4,649 posts, read 3,704,540 times
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Quote:
Originally Posted by nicet4 View Post
I got another year and a half to go to age 70 at which time I will collect benefits. By waiting the four years the increase is very significant and goes a long way towards making up for the sin of not saving as much as you should have..
As I recall, the difference for me was something like $800 per month for waiting the additional four years. I have been working anyway, so waiting another four years was no big deal. The advice I'd give others based on my experience is: start preparing and saving as early as possible; if you didn't do so when younger, don't beat yourself up because it's never too late to start; and work the different financial scenarios for yourself before making a decision about collecting. The decisions you make pre-retirement can make a huge difference later.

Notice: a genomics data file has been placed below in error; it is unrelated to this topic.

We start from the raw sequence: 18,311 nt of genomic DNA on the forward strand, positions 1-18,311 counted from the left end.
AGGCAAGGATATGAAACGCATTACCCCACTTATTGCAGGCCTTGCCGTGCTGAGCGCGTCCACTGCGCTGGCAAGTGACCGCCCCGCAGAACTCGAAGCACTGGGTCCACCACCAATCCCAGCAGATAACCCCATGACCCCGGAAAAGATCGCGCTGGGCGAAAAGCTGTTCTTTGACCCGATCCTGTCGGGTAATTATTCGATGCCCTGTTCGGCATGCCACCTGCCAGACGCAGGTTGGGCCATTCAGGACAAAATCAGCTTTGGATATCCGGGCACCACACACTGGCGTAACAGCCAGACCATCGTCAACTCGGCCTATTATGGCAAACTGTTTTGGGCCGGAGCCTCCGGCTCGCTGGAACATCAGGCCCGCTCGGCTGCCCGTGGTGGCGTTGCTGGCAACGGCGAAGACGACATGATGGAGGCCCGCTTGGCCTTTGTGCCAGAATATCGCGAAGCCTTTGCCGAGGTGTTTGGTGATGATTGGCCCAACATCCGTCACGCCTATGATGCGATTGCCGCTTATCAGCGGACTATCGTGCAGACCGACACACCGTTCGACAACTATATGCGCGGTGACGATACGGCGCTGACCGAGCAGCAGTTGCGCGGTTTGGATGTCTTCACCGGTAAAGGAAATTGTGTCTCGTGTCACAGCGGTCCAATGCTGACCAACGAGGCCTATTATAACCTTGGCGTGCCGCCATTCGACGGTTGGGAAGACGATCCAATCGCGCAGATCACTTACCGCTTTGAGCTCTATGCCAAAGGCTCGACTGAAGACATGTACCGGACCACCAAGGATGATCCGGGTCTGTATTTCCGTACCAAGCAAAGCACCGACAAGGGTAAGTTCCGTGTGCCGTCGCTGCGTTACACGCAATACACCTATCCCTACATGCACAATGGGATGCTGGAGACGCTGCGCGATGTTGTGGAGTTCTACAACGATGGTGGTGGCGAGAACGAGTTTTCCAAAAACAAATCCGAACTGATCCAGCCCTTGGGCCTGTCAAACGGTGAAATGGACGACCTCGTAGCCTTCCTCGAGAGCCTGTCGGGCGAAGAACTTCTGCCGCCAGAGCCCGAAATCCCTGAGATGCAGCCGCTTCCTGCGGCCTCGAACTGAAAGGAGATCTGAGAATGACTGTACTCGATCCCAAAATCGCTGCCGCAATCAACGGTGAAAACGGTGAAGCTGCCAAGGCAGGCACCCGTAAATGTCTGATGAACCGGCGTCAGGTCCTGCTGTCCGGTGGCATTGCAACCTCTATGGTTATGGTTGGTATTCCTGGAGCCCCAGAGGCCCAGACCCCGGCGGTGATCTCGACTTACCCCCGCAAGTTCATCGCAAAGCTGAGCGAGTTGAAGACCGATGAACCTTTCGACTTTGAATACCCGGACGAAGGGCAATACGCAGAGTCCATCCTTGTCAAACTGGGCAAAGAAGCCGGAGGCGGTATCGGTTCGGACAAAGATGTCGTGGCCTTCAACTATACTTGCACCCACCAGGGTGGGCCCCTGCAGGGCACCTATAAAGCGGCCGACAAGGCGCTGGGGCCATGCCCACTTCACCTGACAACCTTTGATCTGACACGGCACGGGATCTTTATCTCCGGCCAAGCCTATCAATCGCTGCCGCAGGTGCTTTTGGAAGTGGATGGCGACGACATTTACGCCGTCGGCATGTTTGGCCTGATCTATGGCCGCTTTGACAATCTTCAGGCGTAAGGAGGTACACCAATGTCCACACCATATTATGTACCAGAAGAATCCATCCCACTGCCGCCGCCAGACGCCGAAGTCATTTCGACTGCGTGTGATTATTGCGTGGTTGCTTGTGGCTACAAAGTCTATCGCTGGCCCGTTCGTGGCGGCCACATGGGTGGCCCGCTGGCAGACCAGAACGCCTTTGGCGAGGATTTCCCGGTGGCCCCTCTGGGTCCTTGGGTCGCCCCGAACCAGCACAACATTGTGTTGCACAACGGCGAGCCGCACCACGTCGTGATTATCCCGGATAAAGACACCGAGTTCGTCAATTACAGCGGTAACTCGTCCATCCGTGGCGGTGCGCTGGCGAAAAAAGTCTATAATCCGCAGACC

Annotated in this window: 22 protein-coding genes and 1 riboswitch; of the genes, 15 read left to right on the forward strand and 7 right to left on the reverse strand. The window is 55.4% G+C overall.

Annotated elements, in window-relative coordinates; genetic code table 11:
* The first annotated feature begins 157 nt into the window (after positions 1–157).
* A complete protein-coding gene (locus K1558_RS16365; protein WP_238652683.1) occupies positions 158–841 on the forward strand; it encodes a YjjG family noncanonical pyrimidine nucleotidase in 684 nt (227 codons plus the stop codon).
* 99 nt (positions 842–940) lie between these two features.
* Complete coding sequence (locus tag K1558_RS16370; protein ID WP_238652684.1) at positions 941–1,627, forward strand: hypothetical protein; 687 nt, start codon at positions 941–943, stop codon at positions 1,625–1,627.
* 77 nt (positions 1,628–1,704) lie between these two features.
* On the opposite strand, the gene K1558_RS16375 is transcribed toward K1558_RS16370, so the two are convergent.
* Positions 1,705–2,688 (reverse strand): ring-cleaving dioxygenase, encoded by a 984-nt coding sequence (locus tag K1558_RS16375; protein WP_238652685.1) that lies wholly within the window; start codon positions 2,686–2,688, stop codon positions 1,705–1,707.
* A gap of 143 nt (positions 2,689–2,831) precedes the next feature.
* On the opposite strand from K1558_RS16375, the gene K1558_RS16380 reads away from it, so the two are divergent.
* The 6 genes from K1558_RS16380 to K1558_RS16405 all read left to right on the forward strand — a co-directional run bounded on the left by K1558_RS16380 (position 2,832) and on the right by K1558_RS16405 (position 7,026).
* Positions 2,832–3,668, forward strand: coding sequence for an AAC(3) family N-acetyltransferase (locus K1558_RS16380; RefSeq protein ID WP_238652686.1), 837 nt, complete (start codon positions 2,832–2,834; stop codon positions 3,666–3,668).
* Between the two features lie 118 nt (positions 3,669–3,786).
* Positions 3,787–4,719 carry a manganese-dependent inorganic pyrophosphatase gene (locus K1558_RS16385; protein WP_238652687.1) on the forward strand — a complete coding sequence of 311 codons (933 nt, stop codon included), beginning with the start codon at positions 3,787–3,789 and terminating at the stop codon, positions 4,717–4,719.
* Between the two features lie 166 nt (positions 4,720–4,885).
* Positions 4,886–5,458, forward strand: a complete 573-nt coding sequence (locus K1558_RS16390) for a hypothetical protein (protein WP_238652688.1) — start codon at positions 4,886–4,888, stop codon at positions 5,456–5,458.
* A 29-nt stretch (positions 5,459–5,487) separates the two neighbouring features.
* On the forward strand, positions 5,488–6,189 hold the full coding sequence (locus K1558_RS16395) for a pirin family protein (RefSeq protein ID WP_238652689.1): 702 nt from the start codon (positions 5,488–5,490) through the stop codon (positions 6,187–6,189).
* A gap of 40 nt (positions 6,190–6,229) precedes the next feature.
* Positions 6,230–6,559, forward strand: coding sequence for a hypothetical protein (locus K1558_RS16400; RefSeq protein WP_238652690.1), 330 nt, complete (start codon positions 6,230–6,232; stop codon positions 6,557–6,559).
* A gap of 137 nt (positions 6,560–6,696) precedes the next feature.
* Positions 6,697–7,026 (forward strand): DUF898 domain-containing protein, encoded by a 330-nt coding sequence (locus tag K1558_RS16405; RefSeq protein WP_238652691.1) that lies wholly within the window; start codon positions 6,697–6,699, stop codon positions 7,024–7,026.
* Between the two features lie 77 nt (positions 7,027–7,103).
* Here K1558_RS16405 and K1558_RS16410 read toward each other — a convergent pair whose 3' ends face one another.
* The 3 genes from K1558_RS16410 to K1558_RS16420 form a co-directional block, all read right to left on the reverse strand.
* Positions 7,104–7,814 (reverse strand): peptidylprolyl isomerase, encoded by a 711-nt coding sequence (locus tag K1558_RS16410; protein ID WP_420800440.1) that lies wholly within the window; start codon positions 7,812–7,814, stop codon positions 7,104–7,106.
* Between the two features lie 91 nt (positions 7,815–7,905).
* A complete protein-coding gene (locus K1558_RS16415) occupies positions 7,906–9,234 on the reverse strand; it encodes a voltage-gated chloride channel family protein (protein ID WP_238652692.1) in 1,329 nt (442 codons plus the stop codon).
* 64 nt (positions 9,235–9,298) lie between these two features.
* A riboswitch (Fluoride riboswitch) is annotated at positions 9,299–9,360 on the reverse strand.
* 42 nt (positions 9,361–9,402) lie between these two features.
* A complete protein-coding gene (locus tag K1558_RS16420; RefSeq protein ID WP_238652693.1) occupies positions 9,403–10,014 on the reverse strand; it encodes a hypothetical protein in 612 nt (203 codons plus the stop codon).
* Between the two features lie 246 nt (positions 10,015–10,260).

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Old 02-17-2017, 04:39 PM
 
Location: Florida
5,247 posts, read 3,018,567 times
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[quote=GeoffD;47224125]Social Security is COLA protected. Unless Congress messes with it, that is a huge advantage of Social Security over anything else in my retirement toolbox. It also makes deferring as long as possible and to age 70 if you can highly desirable. You lock in that COLA-protected benefit for the rest of your life.

The figures that the government uses exclude the costs of food and fuel, two of the largest necessities the a retiree has. Thei will never be corrected as long as members of congress are exempt.
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Old 02-18-2017, 08:14 AM
 
Location: Hiding from Antifa?
6,417 posts, read 4,179,346 times